Regarding auto accident claims, the law does not limit a victim's right to compensation for visible, physical injuries. A traumatic event, such as a car crash, can cause many long-term, non-visible injuries for the parties involved, including post-traumatic stress disorder — or PTSD. For victims who have received this diagnosis, the journey to compensation is complex but achievable.
A claim for PTSD is no different from a claim for a physical injury like a broken leg, in that the insurance company will require a professional medical diagnosis to proceed. The most straightforward route to obtain this diagnosis is to speak with your doctor. Your doctor can review your symptoms and perform several diagnostic techniques to determine if you have PTSD.
Remember that these symptoms might not surface immediately, but you can file a claim if you obtain the diagnosis before your statute of limitations expires. It would help if you also understood that your medical history could be reviewed. A history of PTSD will not result in an automatic denial if it can be proven that the accident exacerbated the diagnosis.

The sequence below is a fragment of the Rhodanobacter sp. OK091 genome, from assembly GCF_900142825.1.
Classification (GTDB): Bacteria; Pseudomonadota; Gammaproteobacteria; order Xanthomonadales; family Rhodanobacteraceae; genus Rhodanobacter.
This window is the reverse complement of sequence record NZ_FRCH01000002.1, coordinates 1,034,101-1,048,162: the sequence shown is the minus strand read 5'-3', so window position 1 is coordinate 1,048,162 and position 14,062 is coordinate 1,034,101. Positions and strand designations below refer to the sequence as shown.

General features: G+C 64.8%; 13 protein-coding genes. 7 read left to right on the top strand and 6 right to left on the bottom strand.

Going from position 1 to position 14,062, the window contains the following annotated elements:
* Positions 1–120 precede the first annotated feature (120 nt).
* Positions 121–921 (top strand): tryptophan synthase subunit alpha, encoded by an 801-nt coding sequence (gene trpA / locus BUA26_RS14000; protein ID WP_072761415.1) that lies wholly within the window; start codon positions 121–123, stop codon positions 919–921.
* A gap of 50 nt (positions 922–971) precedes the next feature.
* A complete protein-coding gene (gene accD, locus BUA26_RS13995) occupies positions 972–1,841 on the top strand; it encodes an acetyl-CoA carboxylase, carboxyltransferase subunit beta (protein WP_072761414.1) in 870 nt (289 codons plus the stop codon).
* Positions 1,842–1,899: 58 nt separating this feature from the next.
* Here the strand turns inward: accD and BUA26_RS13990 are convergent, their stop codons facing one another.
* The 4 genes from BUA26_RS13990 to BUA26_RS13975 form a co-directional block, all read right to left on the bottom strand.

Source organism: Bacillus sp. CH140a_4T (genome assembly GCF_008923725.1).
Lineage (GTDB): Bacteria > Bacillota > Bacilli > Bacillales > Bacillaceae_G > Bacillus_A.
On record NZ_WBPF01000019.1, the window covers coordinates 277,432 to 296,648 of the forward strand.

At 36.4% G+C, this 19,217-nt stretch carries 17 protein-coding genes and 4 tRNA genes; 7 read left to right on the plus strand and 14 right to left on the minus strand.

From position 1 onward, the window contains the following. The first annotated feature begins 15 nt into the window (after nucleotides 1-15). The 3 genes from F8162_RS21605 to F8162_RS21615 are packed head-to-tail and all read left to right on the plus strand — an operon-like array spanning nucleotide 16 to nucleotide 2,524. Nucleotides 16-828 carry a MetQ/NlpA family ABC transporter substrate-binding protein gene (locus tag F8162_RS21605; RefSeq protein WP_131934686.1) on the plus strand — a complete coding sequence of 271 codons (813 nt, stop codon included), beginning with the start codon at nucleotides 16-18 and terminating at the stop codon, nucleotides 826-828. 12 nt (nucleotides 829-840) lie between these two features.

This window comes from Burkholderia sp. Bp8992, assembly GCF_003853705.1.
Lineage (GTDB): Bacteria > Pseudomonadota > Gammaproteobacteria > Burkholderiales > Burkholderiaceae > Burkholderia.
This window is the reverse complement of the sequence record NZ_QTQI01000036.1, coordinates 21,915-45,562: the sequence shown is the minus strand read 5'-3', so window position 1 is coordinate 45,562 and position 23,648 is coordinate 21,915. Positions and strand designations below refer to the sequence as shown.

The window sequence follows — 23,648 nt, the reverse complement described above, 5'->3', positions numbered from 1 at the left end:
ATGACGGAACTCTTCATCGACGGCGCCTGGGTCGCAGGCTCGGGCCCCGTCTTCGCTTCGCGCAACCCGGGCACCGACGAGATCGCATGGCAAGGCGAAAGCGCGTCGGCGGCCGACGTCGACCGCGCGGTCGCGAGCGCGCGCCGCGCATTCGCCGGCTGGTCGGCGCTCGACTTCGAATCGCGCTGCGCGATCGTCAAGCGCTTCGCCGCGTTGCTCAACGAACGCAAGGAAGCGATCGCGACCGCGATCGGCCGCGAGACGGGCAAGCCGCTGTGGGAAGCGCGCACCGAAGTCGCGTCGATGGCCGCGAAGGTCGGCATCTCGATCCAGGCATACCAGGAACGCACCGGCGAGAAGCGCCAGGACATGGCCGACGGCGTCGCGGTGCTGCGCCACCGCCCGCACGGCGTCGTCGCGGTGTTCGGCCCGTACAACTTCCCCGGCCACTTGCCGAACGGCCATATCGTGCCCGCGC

Effects of PTSD
Avoid taking on the role of a healthcare provider when diagnosing yourself. Often, people associate the symptoms of PTSD with more severe scenarios, such as paranoia and intrusive thoughts, but this is not the case for everyone.
Persons diagnosed with PTSD might lose their ability to focus on work or have trouble sleeping through the night. These symptoms might not seem like a big deal, but they can significantly impact an individual's ability to earn an income and remain healthy. An injury caused by an auto accident that has resulted in a change in your life is worth seeking compensation for.
A medical diagnosis of PTSD prompted by a motor vehicle accident opens the door for a victim to file a claim, but this factor alone does not designate the claim's value. The value of this claim will be measured against the severity of the individual's condition.
For example, consider someone who can no longer drive due to the trauma who also happened to drive for a living. Next, consider someone unable to drive but did not drive for a living. The transportation worker would likely have a higher claim value, given the potential for their injury to result in income loss.
Compensation for psychological injuries can be a challenging process. It is often advised to have a trusted legal professional work on your behalf to increase your chance of a successful outcome.
To learn more, contact an auto accident attorney in your area.